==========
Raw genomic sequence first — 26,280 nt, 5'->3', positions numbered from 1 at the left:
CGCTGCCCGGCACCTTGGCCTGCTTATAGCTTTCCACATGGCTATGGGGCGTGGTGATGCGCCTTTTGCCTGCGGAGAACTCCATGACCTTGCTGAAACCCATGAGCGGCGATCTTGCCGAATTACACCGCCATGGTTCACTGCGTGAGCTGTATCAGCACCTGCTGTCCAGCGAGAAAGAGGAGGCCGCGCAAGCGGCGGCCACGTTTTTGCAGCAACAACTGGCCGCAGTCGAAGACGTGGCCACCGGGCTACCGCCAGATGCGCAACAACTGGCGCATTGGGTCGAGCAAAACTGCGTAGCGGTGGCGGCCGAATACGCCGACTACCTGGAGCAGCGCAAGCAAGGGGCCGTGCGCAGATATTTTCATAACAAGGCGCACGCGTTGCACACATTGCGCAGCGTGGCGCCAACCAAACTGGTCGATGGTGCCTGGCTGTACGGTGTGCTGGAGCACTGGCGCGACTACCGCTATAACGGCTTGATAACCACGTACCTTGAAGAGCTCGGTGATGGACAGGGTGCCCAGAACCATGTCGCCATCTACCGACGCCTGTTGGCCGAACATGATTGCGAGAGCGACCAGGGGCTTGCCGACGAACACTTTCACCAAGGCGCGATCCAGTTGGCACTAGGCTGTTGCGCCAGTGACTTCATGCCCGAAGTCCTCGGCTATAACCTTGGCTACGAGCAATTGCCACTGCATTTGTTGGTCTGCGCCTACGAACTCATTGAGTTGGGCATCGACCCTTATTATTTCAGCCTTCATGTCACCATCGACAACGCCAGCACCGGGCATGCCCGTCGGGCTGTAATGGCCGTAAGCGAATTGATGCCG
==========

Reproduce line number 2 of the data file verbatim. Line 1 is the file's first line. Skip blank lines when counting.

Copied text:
CGCTGCCCGGCACCTTGGCCTGCTTATAGCTTTCCACATGGCTATGGGGCGTGGTGATGCGCCTTTTGCCTGCGGAGAACTCCATGACCTTGCTGAAACCCATGAGCGGCGATCTTGCCGAATTACACCGCCATGGTTCACTGCGTGAGCTGTATCAGCACCTGCTGTCCAGCGAGAAAGAGGAGGCCGCGCAAGCGGCGGCCACGTTTTTGCAGCAACAACTGGCCGCAGTCGAAGACGTGGCCACCGGGCTACCGCCAGATGCGCAACAACTGGCGCATTGGGTCGAGCAAAACTGCGTAGCGGTGGCGGCCGAATACGCCGACTACCTGGAGCAGCGCAAGCAAGGGGCCGTGCGCAGATATTTTCATAACAAGGCGCACGCGTTGCACACATTGCGCAGCGTGGCGCCAACCAAACTGGTCGATGGTGCCTGGCTGTACGGTGTGCTGGAGCACTGGCGCGACTACCGCTATAACGGCTTGATAACCACGTACCTTGAAGAGCTCGGTGATGGACAGGGTGCCCAGAACCATGTCGCCATCTACCGACGCCTGTTGGCCGAACATGATTGCGAGAGCGACCAGGGGCTTGCCGACGAACACTTTCACCAAGGCGCGATCCAGTTGGCACTAGGCTGTTGCGCCAGTGACTTCATGCCCGAAGTCCTCGGCTATAACCTTGGCTACGAGCAATTGCCACTGCATTTGTTGGTCTGCGCCTACGAACTCATTGAGTTGGGCATCGACCCTTATTATTTCAGCCTTCATGTCACCATCGACAACGCCAGCACCGGGCATGCCCGTCGGGCTGTAATGGCCGTAAGCGAATTGATGCCG